Storytelling Tip: The power of anecdotesAnecdotes can add huge impact to your story.

Consider the events surrounding the Boston Marathon bombing, for example.

You can tell the story of the week following the Boston bombing with a broad brush: Explosions. Shock. Photos of the suspects in the black and white hats. High-speed chase. Daylong search. And the capture.

But it’s the personal anecdotes — the hero in the cowboy hat, 8-year-old Martin Richard’s “no more hurting people . . . peace” poster, or add your favorite example here — that add depth and poignancy to the story.

Every one of us was touched by one or more of these personal, human interest stories — anecdotes — that emerged as the events following the Boston bombing unfolded. And each of us has our personal collection of these stories that we remember from what happened in Boston.

Some of the details we remember are shared — things we read or saw on TV. Some are more personal, based on being in Boston or knowing someone who was for example.

Here’s my point: You recognize the high-level, broad-brush version I outlined above. But it’s often the smaller, personal-interest stories that have the biggest impact on us.

And that’s not true just of the Boston bombing. It’s true all kinds of events or experiences. When a close friend or relative dies, for example, you may read their obituary summarizing their life and listing their survivors. But it’s the memory and stories about their quirks and personality that touch us.

Anecdotes are powerful storytelling tools. They humanize your story. Use them whenever you can to humanize your story and make it more interesting.

That’s my two cents’ worth. What’s yours?

_____

Jerry Brown, APR, is a public relations professional and former journalist. He specializes in helping clients develop the content they need to tell their stories. He also helps them develop strategies for getting their stories heard, understood and remembered. And he provides media training and presentation coaching for clients who need to tell their stories to reporters or in front of an audience. 303-594-8016 | jerry@JerryBrownPR.com.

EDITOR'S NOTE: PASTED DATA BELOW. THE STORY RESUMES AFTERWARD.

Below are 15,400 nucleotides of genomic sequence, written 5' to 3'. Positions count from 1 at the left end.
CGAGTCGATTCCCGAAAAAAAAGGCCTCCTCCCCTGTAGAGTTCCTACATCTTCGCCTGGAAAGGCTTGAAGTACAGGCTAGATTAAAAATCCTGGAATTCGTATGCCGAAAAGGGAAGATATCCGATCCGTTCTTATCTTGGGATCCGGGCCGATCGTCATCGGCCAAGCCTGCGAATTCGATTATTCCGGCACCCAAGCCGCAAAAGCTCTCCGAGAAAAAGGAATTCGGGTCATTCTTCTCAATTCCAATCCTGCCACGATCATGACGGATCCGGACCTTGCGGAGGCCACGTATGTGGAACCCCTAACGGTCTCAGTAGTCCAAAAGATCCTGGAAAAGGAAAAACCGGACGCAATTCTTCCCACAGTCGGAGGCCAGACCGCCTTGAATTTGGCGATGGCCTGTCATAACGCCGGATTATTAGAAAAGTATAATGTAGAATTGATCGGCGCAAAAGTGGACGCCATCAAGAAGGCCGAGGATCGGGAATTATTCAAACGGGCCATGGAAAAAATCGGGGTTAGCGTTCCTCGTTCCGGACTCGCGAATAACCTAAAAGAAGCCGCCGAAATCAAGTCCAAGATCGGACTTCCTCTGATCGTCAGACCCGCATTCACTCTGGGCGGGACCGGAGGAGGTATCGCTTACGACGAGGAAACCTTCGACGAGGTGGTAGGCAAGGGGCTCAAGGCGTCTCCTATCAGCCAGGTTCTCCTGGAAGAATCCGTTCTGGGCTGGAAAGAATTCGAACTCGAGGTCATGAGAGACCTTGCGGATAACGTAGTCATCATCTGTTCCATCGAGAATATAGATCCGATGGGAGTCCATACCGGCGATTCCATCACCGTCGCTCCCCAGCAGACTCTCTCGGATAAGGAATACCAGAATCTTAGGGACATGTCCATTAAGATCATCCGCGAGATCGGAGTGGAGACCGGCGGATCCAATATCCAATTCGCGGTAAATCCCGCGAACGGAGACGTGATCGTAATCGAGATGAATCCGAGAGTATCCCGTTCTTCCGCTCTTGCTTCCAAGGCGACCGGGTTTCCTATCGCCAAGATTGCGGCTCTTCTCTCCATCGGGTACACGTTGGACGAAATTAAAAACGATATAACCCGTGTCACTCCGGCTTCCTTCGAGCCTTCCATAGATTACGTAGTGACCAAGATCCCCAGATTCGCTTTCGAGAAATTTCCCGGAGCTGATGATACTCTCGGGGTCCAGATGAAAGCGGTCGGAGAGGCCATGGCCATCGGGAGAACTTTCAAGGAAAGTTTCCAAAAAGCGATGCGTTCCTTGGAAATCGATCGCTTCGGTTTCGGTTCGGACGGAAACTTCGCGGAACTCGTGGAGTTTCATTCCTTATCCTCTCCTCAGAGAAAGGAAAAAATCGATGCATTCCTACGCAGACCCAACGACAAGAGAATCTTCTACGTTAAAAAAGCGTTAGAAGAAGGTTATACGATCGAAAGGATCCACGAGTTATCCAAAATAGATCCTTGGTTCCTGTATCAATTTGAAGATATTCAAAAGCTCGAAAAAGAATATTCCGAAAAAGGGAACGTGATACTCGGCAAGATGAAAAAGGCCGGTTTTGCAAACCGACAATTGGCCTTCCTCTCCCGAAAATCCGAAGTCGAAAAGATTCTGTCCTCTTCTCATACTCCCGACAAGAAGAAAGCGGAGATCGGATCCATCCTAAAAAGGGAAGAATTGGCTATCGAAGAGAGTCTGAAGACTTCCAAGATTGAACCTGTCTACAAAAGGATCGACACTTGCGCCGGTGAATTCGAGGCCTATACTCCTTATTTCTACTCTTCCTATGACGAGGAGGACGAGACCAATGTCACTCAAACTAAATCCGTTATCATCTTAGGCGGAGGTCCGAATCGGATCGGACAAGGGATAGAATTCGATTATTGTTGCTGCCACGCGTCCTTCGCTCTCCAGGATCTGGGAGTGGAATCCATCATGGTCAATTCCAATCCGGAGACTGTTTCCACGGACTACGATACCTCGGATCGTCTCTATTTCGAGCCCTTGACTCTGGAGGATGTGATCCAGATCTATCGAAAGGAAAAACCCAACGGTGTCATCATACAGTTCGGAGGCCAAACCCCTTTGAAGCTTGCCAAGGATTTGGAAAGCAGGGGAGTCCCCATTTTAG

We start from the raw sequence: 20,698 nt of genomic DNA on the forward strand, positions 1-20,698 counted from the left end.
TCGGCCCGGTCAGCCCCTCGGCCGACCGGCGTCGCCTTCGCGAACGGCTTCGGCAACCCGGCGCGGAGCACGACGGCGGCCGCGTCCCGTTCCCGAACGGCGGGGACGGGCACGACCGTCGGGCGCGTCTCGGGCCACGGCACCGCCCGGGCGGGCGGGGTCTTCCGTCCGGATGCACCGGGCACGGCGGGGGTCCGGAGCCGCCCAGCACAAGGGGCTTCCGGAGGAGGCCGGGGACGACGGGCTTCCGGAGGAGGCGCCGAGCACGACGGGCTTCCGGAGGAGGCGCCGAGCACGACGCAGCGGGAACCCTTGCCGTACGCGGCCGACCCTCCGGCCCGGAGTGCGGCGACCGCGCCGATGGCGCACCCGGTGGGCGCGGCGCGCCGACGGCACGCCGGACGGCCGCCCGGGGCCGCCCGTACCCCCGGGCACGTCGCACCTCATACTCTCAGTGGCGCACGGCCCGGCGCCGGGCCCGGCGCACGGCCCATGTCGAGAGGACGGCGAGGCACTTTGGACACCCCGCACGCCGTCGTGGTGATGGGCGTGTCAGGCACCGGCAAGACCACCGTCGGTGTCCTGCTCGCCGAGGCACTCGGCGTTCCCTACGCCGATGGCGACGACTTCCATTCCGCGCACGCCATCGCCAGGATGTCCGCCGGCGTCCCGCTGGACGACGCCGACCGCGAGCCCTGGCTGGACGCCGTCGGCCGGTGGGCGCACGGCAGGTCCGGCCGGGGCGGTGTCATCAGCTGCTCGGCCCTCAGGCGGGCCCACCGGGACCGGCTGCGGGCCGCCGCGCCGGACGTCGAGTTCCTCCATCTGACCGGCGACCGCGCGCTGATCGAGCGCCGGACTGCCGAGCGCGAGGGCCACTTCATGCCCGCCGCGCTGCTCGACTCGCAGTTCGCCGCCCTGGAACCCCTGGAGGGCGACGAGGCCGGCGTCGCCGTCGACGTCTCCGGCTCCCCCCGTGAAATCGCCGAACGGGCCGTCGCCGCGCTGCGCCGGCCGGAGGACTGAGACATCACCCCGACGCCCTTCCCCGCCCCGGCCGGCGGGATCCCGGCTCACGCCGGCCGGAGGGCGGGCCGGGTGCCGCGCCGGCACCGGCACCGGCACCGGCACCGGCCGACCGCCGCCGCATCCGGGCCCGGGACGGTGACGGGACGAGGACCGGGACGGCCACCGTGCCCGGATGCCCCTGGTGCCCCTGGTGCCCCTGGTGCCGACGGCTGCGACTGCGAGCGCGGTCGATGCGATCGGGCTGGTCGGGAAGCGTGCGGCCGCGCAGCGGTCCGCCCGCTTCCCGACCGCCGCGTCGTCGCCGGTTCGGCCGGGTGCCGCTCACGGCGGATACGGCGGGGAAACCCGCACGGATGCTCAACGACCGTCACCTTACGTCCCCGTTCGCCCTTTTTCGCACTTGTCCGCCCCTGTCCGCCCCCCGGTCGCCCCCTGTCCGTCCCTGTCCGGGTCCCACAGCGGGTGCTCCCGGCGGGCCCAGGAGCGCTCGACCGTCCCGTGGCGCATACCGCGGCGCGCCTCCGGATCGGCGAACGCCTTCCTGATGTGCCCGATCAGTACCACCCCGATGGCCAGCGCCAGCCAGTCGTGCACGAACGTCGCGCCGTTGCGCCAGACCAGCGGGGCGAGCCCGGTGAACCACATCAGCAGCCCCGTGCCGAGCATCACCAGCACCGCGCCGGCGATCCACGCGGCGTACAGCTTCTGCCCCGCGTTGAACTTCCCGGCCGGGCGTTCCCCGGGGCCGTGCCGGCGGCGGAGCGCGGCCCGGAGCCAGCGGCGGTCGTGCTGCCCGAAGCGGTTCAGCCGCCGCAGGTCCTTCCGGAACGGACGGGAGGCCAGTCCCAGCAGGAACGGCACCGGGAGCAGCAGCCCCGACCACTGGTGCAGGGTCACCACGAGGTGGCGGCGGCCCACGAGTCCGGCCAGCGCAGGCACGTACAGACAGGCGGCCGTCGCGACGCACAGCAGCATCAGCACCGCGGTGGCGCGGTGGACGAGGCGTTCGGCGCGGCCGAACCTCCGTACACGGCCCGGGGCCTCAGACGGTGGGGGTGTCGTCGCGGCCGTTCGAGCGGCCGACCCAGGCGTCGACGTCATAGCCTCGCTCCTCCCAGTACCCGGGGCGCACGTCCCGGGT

Listen to Jerry’s Tips for Telling Your Story every Tuesday at 11:05 a.m., Mountain Time, on the Experience Pros Radio Show on KLZ 560AM in Denver or at www.560thesource.com on the Internet. Missed it on the air? Listen to the archived tips.

Storytelling Tip: Be a Problem Solver

 

Storytelling Tips: Be a problem solver
Today’s tip from JerryBrownPR’s Storytelling Tips on the Experience Pros Radio Show
Listen to the Radio Version

By Jerry Brown, APR
Public Relations Consultant
www.JerryBrownPR.com

Storytelling Tip: Be a Problem SolverOne good way to get attention for your story: Solve a problem or create an opportunity for the rest of us.

Solving a problem or creating an opportunity are flip sides of the same thing. And doing one or the other — or both — for enough people to make a living is what keeps most of us in business.

So, help the rest of us clearly understand the problem you solve or the opportunity you create.

If it’s a problem I’m interested in solving or an opportunity I’m interested in taking advantage of, I’ll be interested in what you say.